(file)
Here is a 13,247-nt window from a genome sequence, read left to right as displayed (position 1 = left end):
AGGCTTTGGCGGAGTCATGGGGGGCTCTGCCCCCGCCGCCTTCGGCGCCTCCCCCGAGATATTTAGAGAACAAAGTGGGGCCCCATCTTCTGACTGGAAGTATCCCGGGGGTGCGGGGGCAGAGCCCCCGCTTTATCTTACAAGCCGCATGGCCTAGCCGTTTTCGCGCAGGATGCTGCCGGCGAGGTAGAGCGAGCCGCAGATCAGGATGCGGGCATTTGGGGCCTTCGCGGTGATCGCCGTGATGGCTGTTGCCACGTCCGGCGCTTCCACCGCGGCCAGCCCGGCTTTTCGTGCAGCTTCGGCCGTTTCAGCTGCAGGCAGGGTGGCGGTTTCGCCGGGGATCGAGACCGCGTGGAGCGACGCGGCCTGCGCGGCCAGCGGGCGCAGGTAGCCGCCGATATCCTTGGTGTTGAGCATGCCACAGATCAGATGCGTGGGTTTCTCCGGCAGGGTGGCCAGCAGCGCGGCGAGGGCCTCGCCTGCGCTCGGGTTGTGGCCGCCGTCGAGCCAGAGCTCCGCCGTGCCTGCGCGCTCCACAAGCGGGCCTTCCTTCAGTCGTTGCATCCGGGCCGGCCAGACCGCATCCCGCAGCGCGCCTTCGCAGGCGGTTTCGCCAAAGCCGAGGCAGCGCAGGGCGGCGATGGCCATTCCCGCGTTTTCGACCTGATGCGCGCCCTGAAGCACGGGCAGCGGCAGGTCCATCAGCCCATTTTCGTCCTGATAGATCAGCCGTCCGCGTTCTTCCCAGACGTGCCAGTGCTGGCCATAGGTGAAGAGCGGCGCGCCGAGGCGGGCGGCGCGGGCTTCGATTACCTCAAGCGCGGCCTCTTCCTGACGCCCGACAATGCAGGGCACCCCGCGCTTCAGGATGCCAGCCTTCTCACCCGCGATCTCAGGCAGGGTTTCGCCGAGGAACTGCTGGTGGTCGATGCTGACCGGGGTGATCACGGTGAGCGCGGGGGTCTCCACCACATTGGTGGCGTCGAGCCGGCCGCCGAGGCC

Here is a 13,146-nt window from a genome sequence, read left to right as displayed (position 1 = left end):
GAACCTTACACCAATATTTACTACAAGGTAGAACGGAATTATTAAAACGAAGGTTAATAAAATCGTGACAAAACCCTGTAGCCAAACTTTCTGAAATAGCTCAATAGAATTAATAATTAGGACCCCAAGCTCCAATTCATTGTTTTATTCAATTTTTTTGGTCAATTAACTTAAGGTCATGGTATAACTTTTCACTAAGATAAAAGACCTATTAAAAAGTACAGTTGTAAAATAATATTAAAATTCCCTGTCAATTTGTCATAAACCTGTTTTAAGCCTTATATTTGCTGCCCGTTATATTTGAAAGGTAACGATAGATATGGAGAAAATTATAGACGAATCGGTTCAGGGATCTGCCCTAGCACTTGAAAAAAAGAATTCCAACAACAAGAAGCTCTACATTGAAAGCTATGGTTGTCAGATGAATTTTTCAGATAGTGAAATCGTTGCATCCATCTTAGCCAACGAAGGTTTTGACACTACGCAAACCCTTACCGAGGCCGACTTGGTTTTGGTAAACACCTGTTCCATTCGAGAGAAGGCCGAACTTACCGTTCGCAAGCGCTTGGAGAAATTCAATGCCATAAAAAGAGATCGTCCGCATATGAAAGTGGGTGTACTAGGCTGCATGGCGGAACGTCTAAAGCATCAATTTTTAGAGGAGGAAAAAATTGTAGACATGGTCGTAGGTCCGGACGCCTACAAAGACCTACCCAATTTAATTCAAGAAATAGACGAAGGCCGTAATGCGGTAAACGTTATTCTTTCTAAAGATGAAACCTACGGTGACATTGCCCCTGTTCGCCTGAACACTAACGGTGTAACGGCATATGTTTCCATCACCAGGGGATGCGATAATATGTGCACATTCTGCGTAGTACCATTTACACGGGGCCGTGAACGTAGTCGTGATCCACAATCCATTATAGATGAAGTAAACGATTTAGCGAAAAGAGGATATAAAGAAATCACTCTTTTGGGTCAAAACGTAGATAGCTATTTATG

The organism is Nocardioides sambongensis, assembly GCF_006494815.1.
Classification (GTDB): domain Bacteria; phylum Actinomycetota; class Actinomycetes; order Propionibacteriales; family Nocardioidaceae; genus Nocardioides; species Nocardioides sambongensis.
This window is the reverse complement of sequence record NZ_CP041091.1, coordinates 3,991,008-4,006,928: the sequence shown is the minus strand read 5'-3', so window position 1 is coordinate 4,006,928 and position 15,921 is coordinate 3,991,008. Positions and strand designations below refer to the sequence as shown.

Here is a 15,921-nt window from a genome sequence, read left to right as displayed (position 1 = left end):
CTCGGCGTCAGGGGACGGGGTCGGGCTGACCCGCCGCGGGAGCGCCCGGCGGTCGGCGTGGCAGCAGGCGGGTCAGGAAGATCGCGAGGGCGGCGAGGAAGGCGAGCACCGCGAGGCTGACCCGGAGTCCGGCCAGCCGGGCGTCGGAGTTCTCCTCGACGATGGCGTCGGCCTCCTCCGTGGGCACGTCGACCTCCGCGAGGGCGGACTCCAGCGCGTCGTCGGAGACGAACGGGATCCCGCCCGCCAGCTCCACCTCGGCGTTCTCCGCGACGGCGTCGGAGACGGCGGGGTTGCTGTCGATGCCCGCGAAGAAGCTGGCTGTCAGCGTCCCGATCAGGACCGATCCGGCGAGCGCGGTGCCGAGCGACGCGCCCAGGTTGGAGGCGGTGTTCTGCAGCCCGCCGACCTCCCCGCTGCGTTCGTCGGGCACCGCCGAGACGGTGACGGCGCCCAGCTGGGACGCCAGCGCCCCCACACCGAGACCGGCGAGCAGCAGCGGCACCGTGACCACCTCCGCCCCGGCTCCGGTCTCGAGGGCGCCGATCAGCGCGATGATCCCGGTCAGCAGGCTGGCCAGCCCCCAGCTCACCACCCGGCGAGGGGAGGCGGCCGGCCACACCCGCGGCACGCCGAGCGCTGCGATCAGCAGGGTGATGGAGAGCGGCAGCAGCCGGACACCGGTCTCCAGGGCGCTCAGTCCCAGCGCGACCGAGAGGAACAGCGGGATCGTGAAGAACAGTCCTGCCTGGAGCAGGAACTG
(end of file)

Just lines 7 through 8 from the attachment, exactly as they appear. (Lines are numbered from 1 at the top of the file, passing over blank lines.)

This window is the reverse complement of sequence record NZ_CP041091.1, coordinates 3,991,008-4,006,928: the sequence shown is the minus strand read 5'-3', so window position 1 is coordinate 4,006,928 and position 15,921 is coordinate 3,991,008. Positions and strand designations below refer to the sequence as shown.

Here is a 15,921-nt window from a genome sequence, read left to right as displayed (position 1 = left end):